The security forces should have known that an attack was on the horizon. There should have been ears and eyes on the ground. Human Intelligence assets feeding information back about possible reprisal attacks. The security forces should have been on standby especially after the first criminal incident where cattle were supposedly rustled and Fulanis killed.

Some argued that the police were in the middle of investigations and the reprisal group didn’t wait for them to finish conducting their investigations before they retaliated. Then if that’s the case, the retaliatory group should be apprehended for obvious reasons.

In other words, those who lost their cattle should be questioned until Security Forces get information from them on who conducted the reprisal attack on their behalf. When this doesn’t happen, the security forces are further accused of complicity in this conflict.

 

Getting Serious About Implementing Solutions

The government needs to stop ignoring the reality of this crisis which is: multiple states across the federation complaining about the same demographic of people who are armed, going across the country, attacking Nigerians at will.

There is an adversarial profile of the ones with cattle who destroy farms and attack farmers. And when the farmers attack back, they respond with disproportionately gory and destructive reprisal attacks.

Then there is an adversarial profile of the ones without cattle who are armed and conduct several criminal activities across the country including abductions, kidnap for ransom, murder, village raids and reprisal killings for seemingly economic, ethnic cleansing and land grabbing motives.

The inability to adequately identify who the perpetrators of these acts are is a major indictment on the government, security and intelligence agencies. These agencies must stop relying on primitive and/or reactive methods of dealing with this issue. They must begin to utilize technology to proactively respond to this crisis.

Customs drops the ball with their inability to check the flow of illicit weapons and the flow of people and cattle in and out of the country.

For instance, any traveler that arrives in Nigeria at the airport will have the Passport scanned and logged into the system, thereby the agencies know how many foreigners have arrived in the country via air, if they have any prohibitive substances on them, how long they are in the country for and whether their travel documents have expired or not. The same cannot be said at the land borders. We do not know who has come into Nigeria and who has left, what they came in with, for how long they stay etc. Yet the Government is always so quick to point to Foreigners, Libyans etc. as being responsible yet do nothing about it especially when technology exists today to remedy this situation.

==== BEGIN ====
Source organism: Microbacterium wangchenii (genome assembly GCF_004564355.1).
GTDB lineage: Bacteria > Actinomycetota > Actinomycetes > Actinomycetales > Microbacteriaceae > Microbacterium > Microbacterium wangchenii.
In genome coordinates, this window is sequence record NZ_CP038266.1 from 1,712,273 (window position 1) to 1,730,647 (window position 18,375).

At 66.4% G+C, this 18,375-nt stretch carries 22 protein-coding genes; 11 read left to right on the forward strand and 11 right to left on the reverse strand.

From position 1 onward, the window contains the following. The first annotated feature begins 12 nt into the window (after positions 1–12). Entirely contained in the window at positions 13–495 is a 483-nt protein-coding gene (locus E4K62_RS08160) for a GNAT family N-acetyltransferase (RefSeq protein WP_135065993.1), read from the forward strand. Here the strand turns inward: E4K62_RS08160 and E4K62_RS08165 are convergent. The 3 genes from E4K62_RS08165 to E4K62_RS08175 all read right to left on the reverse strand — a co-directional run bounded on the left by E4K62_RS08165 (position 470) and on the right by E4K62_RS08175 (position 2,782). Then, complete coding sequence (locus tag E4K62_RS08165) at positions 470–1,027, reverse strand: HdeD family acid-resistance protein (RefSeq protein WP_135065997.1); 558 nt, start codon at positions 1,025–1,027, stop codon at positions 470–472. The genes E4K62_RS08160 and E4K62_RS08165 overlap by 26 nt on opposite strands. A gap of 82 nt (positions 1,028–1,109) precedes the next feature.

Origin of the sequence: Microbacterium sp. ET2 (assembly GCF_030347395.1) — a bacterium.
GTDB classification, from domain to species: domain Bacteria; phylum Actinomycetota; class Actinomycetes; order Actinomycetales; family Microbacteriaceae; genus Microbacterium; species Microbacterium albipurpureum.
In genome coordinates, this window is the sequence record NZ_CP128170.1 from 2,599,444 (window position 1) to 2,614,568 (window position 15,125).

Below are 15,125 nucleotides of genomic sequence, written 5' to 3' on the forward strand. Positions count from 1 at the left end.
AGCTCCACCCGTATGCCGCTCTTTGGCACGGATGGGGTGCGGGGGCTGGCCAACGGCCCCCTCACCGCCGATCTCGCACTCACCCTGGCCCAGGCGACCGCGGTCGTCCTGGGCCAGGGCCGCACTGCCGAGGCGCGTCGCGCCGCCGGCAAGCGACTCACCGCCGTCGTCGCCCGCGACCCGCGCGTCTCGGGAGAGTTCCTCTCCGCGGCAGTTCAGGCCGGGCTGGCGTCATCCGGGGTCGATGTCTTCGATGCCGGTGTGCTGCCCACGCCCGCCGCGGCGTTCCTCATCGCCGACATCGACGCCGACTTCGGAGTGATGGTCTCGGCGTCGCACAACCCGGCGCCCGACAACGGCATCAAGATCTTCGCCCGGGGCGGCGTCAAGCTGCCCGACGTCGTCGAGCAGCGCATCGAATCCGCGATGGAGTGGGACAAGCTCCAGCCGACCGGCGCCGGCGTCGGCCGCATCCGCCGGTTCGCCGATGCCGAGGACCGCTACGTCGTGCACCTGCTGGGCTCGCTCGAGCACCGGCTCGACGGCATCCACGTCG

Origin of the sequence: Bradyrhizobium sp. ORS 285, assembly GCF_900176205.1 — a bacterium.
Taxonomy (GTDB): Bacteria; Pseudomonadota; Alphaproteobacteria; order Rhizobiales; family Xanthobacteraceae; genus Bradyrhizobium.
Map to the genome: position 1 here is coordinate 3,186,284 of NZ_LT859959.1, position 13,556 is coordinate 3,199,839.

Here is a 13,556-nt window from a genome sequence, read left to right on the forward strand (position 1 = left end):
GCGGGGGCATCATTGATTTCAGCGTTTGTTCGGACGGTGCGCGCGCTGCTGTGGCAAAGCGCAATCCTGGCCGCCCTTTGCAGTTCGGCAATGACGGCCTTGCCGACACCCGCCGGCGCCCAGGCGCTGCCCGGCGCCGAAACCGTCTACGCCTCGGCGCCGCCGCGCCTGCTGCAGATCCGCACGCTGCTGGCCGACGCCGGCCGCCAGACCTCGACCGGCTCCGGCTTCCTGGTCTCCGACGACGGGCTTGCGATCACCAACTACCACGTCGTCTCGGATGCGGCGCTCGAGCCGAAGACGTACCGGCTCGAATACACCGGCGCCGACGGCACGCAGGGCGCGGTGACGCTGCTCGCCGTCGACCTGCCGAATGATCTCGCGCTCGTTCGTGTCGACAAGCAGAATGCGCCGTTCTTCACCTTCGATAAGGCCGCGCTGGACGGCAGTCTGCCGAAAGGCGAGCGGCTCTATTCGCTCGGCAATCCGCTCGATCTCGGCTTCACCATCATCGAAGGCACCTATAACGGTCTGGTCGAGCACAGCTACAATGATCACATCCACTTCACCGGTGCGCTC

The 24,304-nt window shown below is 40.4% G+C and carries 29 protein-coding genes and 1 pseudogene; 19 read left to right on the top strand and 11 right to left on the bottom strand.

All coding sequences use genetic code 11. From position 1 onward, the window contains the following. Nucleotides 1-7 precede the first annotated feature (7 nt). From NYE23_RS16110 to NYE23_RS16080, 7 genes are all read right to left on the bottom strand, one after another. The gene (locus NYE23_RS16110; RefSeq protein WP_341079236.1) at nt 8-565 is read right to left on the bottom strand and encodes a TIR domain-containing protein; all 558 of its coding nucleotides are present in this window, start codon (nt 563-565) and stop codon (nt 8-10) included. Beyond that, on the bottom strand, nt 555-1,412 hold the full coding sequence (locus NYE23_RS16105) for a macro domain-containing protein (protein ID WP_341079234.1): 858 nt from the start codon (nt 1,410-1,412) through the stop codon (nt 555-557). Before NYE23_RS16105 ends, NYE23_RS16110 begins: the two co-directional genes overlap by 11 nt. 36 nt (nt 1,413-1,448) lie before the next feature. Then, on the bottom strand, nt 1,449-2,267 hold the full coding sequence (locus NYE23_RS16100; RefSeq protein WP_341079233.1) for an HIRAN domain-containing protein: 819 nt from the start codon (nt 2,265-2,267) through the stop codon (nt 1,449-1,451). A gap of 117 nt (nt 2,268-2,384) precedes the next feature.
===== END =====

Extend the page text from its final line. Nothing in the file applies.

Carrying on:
Trackers must be put on all the cattle that roam/graze across the country. Every Nigerian citizen must be in the “system” – biometrically enrolled. That way when you apprehend a group or come across a group who are not “in the system” we can put to bed the argument on whether the acts are being perpetrated by Nigerians or non-Nigerians.

Intelligence agencies are dropping the ball by not conducting constant intelligence, surveillance and reconnaissance (ISR) in the areas that have been identified as hotspots. They must utilize ISR assets to maintain 24/7 surveillance and technical intelligence gathering within the area to understand “pattern of life” – Who moves where? When? To do what?!

Solutions to this crisis abound. The reluctance of the Nigerian government to act swiftly and proactively on this is exacerbating matters, perceptions, fatalities and giving rise to all manners of conspiracy theories.

I must add, that this is where the National Orientation Agency drops the ball- their efforts in tackling and drafting the narratives are not effective.

So, to those who misinterpreted my viewpoint, a 5-minute interview is not enough to speak on the issue, neither is 5-page document enough to write on the situation.

But what matters the most is that we all make our voices heard at the 2019 elections and vote in credible leaders with vision who will put country ahead of self, by prioritizing safety and security of citizens while promoting favorable socio-economic policies to lift this country out of poverty, educate our populace and engage our restive youth.

It is well with Nigeria.